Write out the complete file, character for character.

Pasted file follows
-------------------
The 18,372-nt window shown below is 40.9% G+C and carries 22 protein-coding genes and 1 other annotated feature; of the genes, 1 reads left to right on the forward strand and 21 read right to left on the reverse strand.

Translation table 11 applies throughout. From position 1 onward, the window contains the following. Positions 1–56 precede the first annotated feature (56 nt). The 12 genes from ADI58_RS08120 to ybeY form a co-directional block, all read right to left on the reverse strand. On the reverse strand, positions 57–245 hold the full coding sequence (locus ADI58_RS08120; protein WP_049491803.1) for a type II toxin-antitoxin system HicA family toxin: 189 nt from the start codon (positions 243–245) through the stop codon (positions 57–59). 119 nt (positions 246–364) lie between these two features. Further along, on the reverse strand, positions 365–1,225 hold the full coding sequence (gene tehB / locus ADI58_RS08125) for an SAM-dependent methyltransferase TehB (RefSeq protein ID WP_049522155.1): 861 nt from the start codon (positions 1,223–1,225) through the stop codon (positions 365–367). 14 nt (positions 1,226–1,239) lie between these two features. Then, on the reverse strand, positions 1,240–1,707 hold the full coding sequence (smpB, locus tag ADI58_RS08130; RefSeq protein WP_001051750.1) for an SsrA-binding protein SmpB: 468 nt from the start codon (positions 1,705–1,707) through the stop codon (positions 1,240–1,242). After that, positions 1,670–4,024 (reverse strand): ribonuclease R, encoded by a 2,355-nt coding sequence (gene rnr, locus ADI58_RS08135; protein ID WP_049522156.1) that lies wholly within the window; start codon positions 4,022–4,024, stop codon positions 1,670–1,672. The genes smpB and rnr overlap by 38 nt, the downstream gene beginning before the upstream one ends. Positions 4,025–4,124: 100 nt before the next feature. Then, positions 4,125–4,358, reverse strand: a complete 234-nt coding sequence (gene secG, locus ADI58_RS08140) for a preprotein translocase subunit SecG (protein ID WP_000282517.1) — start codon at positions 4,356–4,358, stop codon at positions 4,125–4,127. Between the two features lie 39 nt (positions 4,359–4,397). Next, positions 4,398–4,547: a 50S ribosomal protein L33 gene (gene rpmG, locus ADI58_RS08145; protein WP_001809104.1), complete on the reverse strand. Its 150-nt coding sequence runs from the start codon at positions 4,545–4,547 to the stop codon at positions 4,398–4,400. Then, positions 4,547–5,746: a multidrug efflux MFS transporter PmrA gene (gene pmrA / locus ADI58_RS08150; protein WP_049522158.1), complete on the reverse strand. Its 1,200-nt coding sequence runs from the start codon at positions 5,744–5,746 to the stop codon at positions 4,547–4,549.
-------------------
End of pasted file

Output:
The 18,372-nt window shown below is 40.9% G+C and carries 22 protein-coding genes and 1 other annotated feature; of the genes, 1 reads left to right on the forward strand and 21 read right to left on the reverse strand.

Translation table 11 applies throughout. From position 1 onward, the window contains the following. Positions 1–56 precede the first annotated feature (56 nt). The 12 genes from ADI58_RS08120 to ybeY form a co-directional block, all read right to left on the reverse strand. On the reverse strand, positions 57–245 hold the full coding sequence (locus ADI58_RS08120; protein WP_049491803.1) for a type II toxin-antitoxin system HicA family toxin: 189 nt from the start codon (positions 243–245) through the stop codon (positions 57–59). 119 nt (positions 246–364) lie between these two features. Further along, on the reverse strand, positions 365–1,225 hold the full coding sequence (gene tehB / locus ADI58_RS08125) for an SAM-dependent methyltransferase TehB (RefSeq protein ID WP_049522155.1): 861 nt from the start codon (positions 1,223–1,225) through the stop codon (positions 365–367). 14 nt (positions 1,226–1,239) lie between these two features. Then, on the reverse strand, positions 1,240–1,707 hold the full coding sequence (smpB, locus tag ADI58_RS08130; RefSeq protein WP_001051750.1) for an SsrA-binding protein SmpB: 468 nt from the start codon (positions 1,705–1,707) through the stop codon (positions 1,240–1,242). After that, positions 1,670–4,024 (reverse strand): ribonuclease R, encoded by a 2,355-nt coding sequence (gene rnr, locus ADI58_RS08135; protein ID WP_049522156.1) that lies wholly within the window; start codon positions 4,022–4,024, stop codon positions 1,670–1,672. The genes smpB and rnr overlap by 38 nt, the downstream gene beginning before the upstream one ends. Positions 4,025–4,124: 100 nt before the next feature. Then, positions 4,125–4,358, reverse strand: a complete 234-nt coding sequence (gene secG, locus ADI58_RS08140) for a preprotein translocase subunit SecG (protein ID WP_000282517.1) — start codon at positions 4,356–4,358, stop codon at positions 4,125–4,127. Between the two features lie 39 nt (positions 4,359–4,397). Next, positions 4,398–4,547: a 50S ribosomal protein L33 gene (gene rpmG, locus ADI58_RS08145; protein WP_001809104.1), complete on the reverse strand. Its 150-nt coding sequence runs from the start codon at positions 4,545–4,547 to the stop codon at positions 4,398–4,400. Then, positions 4,547–5,746: a multidrug efflux MFS transporter PmrA gene (gene pmrA / locus ADI58_RS08150; protein WP_049522158.1), complete on the reverse strand. Its 1,200-nt coding sequence runs from the start codon at positions 5,744–5,746 to the stop codon at positions 4,547–4,549.